In Your Region
Culture Watch: NMWA highlights selected exhibitions by women artists around the country and internationally.
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JUL 19–DEC 28 2019
In the words of artist Jessica Smith: “each sculpture is comprised of many clay gummy bears that are assembled into a tessellating composite. Movement, chance, and rhythm are concerns explored during the fabrication state.”
SEP 28 2019–JAN 12 2020
Black Out presents historic silhouettes from the collection of the Smithsonian’s National Portrait Gallery and other institutions alongside works by contemporary artists who are reimagining silhouettes in bold and unforgettable ways.
NOV 01 2019–MAR 15 2020
Intersection offers audiences an opportunity to experience Juliussen’s sculptural and organic work, with reflections on her life in Northern Norway and experiences with the Arctic landscape.
JUN 1 2019–JAN 25 2020
Change Agent highlights June Wayne’s legacy as an artist, printmaker, educator and activist. Wayne refused to follow a signature style, taking on a variety of themes such as personal history, modern science and social issues.
JUN 27 2019–FEB 19 2020
Tonight the World explores the unconscious memories of the artist's grandmother, Susi Stiassni, who fled then Czechoslovakia from Nazi occupation. An immersive and atmospheric environment, it stages a series of intimate encounters with an archive of Stiassni’s dream diaries.
JUL 20 2019–JAN 05 2020
Heather Wilcoxon is the Council of 100’s honoree for 2019 making her the 31st consecutive woman artist bestowed this award. Wilcoxon’s recent paintings include a focus on boats at sea; immense canvases where broken hulls and powerful silhouettes emerge off the canvas almost at our feet.
SEP 21 2019–JAN 05 2020
San Francisco native, Chinese American artist, and community activist, Bernice Bing was a bridge between many worlds. Her paintings synthesize abstract and modernist painting, and she later infused Chinese calligraphy into her work.
SEP 20 2019–APR 05 2020
This exhibition presents an early episode in the artistic life of American artist Francesca Woodman (1958-81). Featuring over 40 unique, vintage prints, as well as other ephemera related to the artist, this exhibition details Woodman’s creative coming-of-age primarily during the years 1975-79.
SEP 12 –DEC 15 2019
This exhibition of works by Lynette Yiadom-Boakye highlights recent paintings and prints by the London-based artist, focusing on her portrait-like studies of characters drawn from the world of fiction, found images, and imagination.
NOV 24 2019–MAY 25 2020
Zoë Sheehan Saldaña’s work tends to hide in plain sight. Even her most elaborate undertakings masquerade as objects you might toss away thoughtlessly. She will also personally oversee every aspect of the project, down to making paint and applying it to the gallery walls.
OCT 5 2019–APR 12 2020
This commission from Angela Fraleigh presents a contemporary look at gender and identity through the lens of historic narrative art. Fraleigh’s opulent paintings are populated by female figures freed from the social constructs of their time.
District of Columbia
JUN 20 2019–MAR 15 2020
I Am . . . explores the vital contributions of women to numerous issues including the environment, identity, politics, race, sexuality, social activism, faith, and more. The exhibition offers an inclusive vision of women making art in relation to the compelling issues that defined these artists’ times.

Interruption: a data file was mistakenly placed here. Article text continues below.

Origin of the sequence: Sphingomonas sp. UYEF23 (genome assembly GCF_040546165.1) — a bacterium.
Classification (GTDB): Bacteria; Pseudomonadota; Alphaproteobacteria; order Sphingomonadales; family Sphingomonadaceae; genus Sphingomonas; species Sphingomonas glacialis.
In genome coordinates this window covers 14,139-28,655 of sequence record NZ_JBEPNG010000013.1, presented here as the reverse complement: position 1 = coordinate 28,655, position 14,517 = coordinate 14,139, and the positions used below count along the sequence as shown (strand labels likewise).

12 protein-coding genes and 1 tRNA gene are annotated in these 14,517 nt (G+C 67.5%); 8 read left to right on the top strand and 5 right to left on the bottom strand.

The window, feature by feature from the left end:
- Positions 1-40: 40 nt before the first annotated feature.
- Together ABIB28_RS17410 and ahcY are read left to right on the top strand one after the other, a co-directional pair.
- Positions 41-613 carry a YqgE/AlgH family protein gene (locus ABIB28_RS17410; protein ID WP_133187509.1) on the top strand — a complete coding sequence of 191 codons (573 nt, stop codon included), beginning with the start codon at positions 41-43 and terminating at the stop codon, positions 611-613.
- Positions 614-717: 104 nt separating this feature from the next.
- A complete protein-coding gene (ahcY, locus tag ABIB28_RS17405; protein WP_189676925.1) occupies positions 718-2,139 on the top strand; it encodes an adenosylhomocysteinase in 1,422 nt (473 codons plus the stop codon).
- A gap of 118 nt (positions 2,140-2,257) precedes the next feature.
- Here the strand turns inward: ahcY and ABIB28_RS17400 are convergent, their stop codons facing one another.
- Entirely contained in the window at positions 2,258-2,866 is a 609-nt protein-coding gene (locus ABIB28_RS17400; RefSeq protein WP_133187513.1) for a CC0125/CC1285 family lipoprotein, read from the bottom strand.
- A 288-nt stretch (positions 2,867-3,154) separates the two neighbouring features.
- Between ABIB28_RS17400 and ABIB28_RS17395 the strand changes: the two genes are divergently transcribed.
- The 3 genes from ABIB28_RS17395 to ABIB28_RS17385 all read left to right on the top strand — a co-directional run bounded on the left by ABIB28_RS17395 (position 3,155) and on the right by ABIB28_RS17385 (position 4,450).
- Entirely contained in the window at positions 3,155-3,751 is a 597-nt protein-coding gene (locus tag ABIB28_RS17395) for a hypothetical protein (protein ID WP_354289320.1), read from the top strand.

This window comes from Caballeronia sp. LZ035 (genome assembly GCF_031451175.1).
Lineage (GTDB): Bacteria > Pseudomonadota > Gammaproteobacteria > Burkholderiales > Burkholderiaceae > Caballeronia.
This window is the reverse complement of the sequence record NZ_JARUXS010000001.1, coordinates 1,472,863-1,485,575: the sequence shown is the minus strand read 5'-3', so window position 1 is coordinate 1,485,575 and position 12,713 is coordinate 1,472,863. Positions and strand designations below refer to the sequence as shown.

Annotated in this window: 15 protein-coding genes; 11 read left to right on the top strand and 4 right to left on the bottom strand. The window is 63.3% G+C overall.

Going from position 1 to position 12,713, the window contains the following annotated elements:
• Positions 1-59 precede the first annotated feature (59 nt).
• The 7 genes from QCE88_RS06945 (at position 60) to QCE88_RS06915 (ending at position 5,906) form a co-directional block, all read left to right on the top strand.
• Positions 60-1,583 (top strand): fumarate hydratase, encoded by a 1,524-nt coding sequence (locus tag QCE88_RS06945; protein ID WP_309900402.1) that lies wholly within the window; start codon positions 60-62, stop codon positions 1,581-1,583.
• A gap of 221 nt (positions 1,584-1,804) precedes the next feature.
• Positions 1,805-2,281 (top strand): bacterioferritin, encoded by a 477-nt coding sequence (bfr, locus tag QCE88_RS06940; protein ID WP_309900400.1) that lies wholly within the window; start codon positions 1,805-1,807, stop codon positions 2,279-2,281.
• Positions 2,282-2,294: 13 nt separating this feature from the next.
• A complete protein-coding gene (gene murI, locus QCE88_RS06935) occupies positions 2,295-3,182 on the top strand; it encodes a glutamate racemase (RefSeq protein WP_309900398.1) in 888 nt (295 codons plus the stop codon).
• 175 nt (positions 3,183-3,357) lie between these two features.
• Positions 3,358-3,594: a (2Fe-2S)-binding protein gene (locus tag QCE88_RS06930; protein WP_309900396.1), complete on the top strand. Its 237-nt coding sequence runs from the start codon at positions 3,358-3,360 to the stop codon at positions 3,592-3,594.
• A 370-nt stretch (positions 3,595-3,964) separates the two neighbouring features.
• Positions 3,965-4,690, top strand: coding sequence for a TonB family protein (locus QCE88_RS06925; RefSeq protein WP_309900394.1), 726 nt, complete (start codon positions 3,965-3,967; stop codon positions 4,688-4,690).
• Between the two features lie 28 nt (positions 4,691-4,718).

AUG 10 2019–FEB 09 2020
From the dynamism of the street to the quiet corners of distant memories, the works in this exhibition explore the complexities of life within and outside their home country. The images offer nuanced views of Iran while shedding light on each photographer’s identity as an artist.
OCT 12 2019–JAN 05 2020
A neo-Victorian, a creator of unexpected experiences, and a visionary artist who twists the familiar into the unsettling, Jennifer Angus challenges our perceptions and expectations by working in an unusual medium: dried, exotic insects.
OCT 18 2019–FEB 09 2020
The exhibition showcases how Fernández reflects and challenges perceptions of the natural world and the U.S. social order, and asks viewers to contemplate their roles with those spaces. Using natural materials and the historic genre of landscape, she reinterprets relationships between nature, history, and identity.
OCT 19 2019–FEB 02 2019
Sally Mann has made experimental and haunting photographs that explore the overarching themes of existence: memory, desire, death, the bonds of family, and nature’s indifference to human endeavor. What unites her broad body of work is that it is all bred of the American South.
AUG 24 2019–JAN 05 2020
A pioneer and provocateur since the 1960s, Eleanor Antin slyly destabilizes the authority and objectivity of documents through a variety of media—photography, performance, video, and writing. These pieces offer reflection on aging, transformation, and the conception of the self.
OCT 2 2019–MAR 8 2020
Using absurdist satire to address critical issues of our time, Mika Rottenberg offers subversive allegories for contemporary life. The exhibition traces central themes in the artist’s oeuvre, such as labor, technology, and the interconnectedness of the mechanical and the bodily.
AUG 03 2019–JAN 05 2020
Light and Shadow: Alyson Shotz and Kumi Yamashita, features the work of two sculptors who create work of ethereal beauty.
JUN 21 2019–JAN 05 2020
Known for her drawings, tapestries, videos, sculptures and installations that involve surfaces layered with flowers, glitter, lace and beads, Patterson’s works investigate forms of embellishment as they relate to youth culture within disenfranchised communities.
SEP 1 2019–MAR 30 2020
In the small, remote, historically black community of Gee’s Bend, Alabama, four generations of African American women produced patchwork quilts that elevated these practical forms into masterful works of intentional art.
OCT 25 2019–MAR 28 2020
This exhibition explores the power of stories through the assembled sculptures of Vanessa German, using her own power-figures to imitate Leutze’s composition, she creates a conversation about public memory and the rewriting of history through the lens of privilege.
JUN 22 2019–JAN 19 2020